We were provided with some examples where it was clear how a directorate had decided to allocate funding package funds. However, the funding package was generally seen as a pool of money additional to baseline funding, to be allocated as directorates saw fit. After the first year of new funding, the funding was considered part of baseline funding.

Managing within the funding package

One of the aims of the funding package was to cap the amount of new funding available to the health sector to the amount of the funding package. The funding package was proposed as the entire budget increase for Vote: Health for the three years it applied to.

However, additional funding has been appropriated to Vote: Health from outside the funding package during the same period. This has eroded the principle underpinning the funding package – that health funding will be limited to the money in the funding package except in exceptional circumstances authorised by Cabinet.

In addition, it has been difficult for us and others, such as the Health Committee of the House of Representatives, to work out whether new initiatives have been funded from inside or outside the funding package. This is because some items are shown separately in the Estimates of Appropriations, while others are included within the existing categories of funding. Greater transparency about whether new initiatives were being funded from previously announced funding or from new funding would be useful.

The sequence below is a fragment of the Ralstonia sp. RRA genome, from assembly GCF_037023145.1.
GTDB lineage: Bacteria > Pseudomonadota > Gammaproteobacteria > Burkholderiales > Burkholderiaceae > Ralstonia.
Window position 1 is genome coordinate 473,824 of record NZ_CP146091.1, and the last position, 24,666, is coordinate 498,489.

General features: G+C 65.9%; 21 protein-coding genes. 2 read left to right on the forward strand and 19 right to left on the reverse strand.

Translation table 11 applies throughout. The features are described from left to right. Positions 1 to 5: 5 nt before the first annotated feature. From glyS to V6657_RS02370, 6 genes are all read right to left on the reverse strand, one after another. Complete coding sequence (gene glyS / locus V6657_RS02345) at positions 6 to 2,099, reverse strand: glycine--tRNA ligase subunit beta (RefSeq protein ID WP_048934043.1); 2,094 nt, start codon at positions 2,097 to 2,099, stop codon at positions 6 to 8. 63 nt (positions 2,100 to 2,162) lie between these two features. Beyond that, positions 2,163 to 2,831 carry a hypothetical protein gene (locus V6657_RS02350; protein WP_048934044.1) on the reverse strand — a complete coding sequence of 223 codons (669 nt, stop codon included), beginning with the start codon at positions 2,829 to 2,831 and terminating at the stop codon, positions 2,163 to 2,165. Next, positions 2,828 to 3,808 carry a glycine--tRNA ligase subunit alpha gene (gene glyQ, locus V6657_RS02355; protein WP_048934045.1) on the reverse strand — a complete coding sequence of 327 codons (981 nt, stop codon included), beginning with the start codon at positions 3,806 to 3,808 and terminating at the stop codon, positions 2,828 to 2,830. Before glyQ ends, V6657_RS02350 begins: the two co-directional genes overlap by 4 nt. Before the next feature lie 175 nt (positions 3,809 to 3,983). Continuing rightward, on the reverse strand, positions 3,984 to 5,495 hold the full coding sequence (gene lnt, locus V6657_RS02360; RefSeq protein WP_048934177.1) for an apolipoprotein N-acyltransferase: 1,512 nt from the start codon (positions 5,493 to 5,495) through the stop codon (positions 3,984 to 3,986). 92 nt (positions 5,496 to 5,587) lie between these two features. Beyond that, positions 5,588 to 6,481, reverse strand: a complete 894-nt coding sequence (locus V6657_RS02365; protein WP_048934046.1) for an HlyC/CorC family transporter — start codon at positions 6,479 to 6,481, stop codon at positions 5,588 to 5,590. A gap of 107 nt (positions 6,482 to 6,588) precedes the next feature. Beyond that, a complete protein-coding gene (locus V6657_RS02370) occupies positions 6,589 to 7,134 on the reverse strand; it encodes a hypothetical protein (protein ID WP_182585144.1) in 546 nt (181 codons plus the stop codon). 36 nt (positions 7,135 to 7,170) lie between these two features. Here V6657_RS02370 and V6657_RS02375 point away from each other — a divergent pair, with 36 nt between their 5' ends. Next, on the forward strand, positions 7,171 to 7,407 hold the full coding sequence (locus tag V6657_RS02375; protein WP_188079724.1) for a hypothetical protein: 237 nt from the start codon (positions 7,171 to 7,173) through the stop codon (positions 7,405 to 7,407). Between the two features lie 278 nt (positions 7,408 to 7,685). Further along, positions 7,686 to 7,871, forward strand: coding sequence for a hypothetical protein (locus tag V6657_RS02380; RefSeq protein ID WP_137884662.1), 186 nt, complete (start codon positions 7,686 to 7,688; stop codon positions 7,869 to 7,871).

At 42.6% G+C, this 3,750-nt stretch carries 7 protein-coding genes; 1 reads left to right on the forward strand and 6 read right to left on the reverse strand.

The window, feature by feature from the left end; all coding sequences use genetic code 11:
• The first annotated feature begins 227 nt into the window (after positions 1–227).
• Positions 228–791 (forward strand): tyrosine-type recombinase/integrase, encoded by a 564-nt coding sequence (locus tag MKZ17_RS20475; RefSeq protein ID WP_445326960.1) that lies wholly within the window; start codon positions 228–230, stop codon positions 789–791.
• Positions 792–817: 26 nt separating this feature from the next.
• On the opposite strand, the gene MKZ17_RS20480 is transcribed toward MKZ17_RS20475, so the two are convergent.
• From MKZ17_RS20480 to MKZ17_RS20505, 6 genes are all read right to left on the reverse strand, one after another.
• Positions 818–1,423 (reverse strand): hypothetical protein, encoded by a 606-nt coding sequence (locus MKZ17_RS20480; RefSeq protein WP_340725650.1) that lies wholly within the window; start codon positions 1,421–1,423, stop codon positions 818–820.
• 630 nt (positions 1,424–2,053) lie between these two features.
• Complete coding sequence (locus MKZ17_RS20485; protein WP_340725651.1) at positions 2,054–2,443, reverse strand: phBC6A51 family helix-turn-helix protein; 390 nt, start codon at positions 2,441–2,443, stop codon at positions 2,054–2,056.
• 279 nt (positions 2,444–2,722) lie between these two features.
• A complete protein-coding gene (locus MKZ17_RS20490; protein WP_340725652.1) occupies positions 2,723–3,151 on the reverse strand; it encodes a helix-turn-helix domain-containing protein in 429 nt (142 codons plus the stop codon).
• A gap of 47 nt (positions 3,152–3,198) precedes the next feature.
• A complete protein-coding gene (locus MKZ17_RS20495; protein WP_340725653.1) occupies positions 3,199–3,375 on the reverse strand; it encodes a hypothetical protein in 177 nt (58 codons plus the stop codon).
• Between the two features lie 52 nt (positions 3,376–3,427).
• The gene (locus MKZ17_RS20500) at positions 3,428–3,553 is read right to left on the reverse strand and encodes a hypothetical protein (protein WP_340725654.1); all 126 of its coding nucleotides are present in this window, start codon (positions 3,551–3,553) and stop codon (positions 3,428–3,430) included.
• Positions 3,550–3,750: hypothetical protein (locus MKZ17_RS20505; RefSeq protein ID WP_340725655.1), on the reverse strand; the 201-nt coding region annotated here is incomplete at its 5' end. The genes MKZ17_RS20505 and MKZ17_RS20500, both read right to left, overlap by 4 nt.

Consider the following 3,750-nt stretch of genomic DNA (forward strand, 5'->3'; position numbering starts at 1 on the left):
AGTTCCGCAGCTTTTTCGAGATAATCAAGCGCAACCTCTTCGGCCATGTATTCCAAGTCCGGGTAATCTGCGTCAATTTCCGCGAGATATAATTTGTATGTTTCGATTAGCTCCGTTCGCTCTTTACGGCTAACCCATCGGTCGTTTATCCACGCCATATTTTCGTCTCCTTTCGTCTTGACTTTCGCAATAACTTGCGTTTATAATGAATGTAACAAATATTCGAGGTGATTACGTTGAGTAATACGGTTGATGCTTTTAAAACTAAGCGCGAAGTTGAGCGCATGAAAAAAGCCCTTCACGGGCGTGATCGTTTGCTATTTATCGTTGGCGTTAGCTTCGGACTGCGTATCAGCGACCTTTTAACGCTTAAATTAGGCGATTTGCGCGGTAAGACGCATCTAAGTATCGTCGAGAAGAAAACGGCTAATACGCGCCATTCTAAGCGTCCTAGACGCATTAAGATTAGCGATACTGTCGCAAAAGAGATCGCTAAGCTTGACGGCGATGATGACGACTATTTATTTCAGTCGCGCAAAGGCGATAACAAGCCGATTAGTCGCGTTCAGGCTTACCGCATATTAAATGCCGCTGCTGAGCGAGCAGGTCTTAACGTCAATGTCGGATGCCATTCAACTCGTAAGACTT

Eliminating district health board deficits

As part of the funding package, the Minister indicated in December 2001 that DHBs must substantially eliminate their deficits by 30 June 2005. We found that the combined DHB deficit did reduce from 2001-02 to 2004-05, but increased in the 2005-06 year.

Innovation and setting priorities

DHBs told us the funding package gave them a small amount of freedom in how to allocate funding, although this freedom was generally achieved by making trade-offs. These trade-offs involved constraining funding for some services to allow a DHB to have funding for certain strategic initiatives.

Implementing the Primary Health Care Strategy

The Primary Health Care Strategy received a significant proportion of the total funding package (about 10% in 2002-03, 14% in 2003-04, and 17% in 2004-05), and the funding package was the major source of funding for implementing the strategy. Funding for the strategy was “ring-fenced”, which meant that the funds could be spent only on the strategy. The Ministry distributed the money to DHBs, and they distributed it to Primary Health Organisations.

Greater certainty in planning

The DHBs we interviewed were generally positive about the change from annual funding to a three-year planning horizon, because it had helped them to plan better. DHBs told us that the amount of the funding increase (or any decrease) was not as important as knowing the amount in advance, so that they could plan.

However, most DHBs we interviewed said planning under the funding package was still not easy. This is because there had been, and continued to be, many other changes happening in the health sector at the same time as the funding package was rolled out, which caused some uncertainty about the level of funding DHBs would receive.

Opportunities for more cost-effective services

Some DHBs told us they had already entered into contracts for more than one year before the funding package was introduced, assuming they would receive at least existing baseline funding levels in a future year. Therefore, the three-year horizon of the funding package has not necessarily increased the opportunity to enter more cost-effective long-term contracts.